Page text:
So the moon illusion dubbed the ‘super moon’ is (was) visible three times in 2014 – July 12th, August 10th and September 9th – with last night’s full (super) moon appearing the biggest and brightest of the three spectacular moon events.
According to NASA, ” The scientific term for the phenomenon is ‘perigee moon.’ Full Moons vary in size because of the oval shape of the Moon’s orbit. The Moon follows an elliptical path around Earth with one side (“perigee”) about 50,000 km closer than the other (“apogee”). Full Moons that occur on the perigee side of the Moon’s orbit seem extra big and bright.”
Last night, August 10th, the moon became full during the same exact hour as perigee, making it a ‘super-super’ moon. In 2015, there will only be one ‘super moon,’ happening on September 27, 2015.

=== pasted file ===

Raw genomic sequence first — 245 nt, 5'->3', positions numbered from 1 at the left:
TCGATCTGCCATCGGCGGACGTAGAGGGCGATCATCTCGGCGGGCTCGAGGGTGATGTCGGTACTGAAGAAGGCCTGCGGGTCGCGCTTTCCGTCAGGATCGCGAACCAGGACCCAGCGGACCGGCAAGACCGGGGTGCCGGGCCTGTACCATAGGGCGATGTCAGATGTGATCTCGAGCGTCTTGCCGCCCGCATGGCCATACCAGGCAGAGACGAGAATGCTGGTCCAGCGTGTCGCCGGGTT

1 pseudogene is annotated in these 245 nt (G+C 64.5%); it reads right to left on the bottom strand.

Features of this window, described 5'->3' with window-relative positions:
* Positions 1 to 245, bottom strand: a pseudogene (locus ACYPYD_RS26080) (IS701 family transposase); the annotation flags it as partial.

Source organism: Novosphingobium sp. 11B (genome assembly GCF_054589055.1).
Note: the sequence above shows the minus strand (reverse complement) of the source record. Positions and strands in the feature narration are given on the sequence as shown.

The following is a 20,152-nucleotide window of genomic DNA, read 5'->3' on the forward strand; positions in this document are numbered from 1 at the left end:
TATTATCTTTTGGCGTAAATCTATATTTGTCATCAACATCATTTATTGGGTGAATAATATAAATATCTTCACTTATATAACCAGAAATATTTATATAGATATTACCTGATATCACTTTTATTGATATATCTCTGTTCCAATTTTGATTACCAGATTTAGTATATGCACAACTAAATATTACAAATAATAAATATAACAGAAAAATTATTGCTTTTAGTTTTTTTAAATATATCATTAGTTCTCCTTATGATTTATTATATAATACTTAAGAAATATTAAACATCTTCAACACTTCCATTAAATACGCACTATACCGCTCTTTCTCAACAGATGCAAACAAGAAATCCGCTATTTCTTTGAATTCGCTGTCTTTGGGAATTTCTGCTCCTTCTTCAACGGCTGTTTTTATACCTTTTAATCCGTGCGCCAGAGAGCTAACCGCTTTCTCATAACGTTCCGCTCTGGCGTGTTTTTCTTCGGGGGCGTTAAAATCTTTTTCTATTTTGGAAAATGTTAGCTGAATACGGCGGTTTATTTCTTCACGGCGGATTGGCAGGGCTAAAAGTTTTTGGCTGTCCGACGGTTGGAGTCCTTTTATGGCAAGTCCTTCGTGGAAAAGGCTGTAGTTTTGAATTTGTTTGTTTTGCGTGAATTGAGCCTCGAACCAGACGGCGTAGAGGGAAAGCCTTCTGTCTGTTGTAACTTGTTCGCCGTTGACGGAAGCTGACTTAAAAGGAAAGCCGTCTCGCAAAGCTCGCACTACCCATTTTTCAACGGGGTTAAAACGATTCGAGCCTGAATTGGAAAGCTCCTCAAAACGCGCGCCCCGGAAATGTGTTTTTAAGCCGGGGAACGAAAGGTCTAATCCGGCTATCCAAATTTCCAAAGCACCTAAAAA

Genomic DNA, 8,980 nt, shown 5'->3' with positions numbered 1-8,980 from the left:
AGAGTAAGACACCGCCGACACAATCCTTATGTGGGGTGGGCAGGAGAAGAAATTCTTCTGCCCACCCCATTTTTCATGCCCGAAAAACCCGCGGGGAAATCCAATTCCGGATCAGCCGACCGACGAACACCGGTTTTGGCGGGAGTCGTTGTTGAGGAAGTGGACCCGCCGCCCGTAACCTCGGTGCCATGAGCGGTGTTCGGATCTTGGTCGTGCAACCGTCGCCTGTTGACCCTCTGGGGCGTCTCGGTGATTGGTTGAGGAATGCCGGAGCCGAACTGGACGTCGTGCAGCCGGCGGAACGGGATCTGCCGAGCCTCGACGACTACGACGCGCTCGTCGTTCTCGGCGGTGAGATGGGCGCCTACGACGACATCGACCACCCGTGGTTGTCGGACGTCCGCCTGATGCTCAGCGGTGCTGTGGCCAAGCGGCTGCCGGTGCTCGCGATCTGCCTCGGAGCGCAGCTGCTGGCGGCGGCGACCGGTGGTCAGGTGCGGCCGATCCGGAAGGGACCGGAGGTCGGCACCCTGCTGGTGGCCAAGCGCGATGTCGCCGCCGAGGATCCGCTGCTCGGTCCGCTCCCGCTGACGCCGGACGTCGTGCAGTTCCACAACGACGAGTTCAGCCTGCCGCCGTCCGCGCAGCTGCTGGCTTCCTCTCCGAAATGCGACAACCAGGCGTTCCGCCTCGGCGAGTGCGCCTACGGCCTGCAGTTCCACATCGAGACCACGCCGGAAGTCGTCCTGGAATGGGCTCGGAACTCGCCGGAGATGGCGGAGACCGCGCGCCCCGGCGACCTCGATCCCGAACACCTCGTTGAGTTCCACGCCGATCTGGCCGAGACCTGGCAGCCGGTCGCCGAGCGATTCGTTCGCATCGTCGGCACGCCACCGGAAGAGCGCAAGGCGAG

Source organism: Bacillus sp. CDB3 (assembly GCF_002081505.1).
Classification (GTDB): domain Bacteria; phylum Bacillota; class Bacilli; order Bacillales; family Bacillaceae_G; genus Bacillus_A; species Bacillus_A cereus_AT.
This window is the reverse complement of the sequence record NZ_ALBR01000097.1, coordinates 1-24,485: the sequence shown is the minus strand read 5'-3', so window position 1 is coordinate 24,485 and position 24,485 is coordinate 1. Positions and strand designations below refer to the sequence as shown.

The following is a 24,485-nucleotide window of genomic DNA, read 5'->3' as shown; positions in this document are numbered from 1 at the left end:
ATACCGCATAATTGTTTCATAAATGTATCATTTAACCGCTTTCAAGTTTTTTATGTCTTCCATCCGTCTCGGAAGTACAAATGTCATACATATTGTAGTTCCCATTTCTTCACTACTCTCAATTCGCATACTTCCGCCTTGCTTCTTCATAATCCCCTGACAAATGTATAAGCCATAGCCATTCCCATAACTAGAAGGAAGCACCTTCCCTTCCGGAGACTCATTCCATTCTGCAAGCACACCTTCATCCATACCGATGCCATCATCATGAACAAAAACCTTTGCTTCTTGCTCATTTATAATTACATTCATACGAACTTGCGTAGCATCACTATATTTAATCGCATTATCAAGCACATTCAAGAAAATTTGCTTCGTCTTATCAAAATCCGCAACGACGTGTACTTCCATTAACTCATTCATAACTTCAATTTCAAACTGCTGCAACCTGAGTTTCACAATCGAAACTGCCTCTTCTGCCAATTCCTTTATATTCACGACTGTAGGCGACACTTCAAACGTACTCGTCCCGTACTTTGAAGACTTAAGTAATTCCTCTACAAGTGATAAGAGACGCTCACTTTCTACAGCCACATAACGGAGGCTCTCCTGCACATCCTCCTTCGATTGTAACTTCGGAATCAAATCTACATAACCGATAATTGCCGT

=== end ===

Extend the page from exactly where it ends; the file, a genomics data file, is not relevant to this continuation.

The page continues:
Snoqualmie resident Barb McDaniel ventured out to Snoqualmie Point Park on Sunday night to capture the latest super moon eye-loving illusion. McDaniel said that combined with the haze from the multiple Eastern Washington wildfires, the moon put on quite a show as it rose above the Cascade Mountains.
Thanks to Barb for sharing her progression photos of the brightest of the three 2014 ‘super moons.’